Cream-colored gall on oak leaf, October 2016. Photo by Mary Warner.

The gall of those galls teaching me something new!

Pink oak leaf gall, October 2016. Photo by Mary Warner.
Pink oak leaf gall, October 2016. Photo by Mary Warner.

See that pink fuzzy critter in the middle of this dried oak leaf?

I thought it was some form of caterpillar cocoon. Some, nice cozy home out of which a butterfly or moth would hatch, with the fuzzy form being suitably appropriate to our Minnesota winters.

Ha! I was close, but no cigar.

This is a gall. Galls are formed by the activity of insects or mites on plants, including oak leaves, however, the galls are actually formed by the plants themselves as a reaction to “mechanical damage or salivary secretions” from the insects. According to the University of Minnesota’s Extension Service, “The gall-making organism develops inside the gall and the gall continues to grow as the insect/mite feeds and matures. Once gall formation is initiated, many galls will continue to form even if the insect dies.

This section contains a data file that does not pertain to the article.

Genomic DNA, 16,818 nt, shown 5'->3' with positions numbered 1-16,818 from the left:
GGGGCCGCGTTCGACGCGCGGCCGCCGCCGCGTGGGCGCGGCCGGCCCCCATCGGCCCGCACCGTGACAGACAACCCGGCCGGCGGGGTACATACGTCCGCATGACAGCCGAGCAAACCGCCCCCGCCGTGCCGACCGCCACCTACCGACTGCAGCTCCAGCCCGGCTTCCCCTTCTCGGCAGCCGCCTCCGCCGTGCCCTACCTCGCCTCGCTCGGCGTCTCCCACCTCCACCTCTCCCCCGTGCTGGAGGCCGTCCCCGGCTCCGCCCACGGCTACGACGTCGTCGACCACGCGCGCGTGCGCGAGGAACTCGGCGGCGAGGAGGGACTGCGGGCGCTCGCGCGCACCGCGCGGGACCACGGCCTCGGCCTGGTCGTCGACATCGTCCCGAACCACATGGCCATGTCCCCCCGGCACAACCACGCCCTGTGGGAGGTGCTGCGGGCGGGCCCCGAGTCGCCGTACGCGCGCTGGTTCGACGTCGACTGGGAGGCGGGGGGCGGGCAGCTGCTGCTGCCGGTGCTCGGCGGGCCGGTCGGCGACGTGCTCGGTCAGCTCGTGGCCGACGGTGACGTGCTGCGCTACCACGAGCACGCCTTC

So, there could be insects inside the gall, but maybe not.

I’ve seen galls before on our oak leaves, but was never curious enough to look them up until now. Perhaps it was the preponderance of them this year that nudged me into the research.

Galls can take different forms depending on what plant they grow on and what insect forms them. Have you seen galls other than the fuzzy ones in my pictures?

Cream-colored gall on oak leaf, October 2016. Photo by Mary Warner.
Cream-colored gall on oak leaf, October 2016. Photo by Mary Warner.
Galls on oak leaves, October 2016. Photo by Mary Warner.
Galls on oak leaves, October 2016. Photo by Mary Warner.
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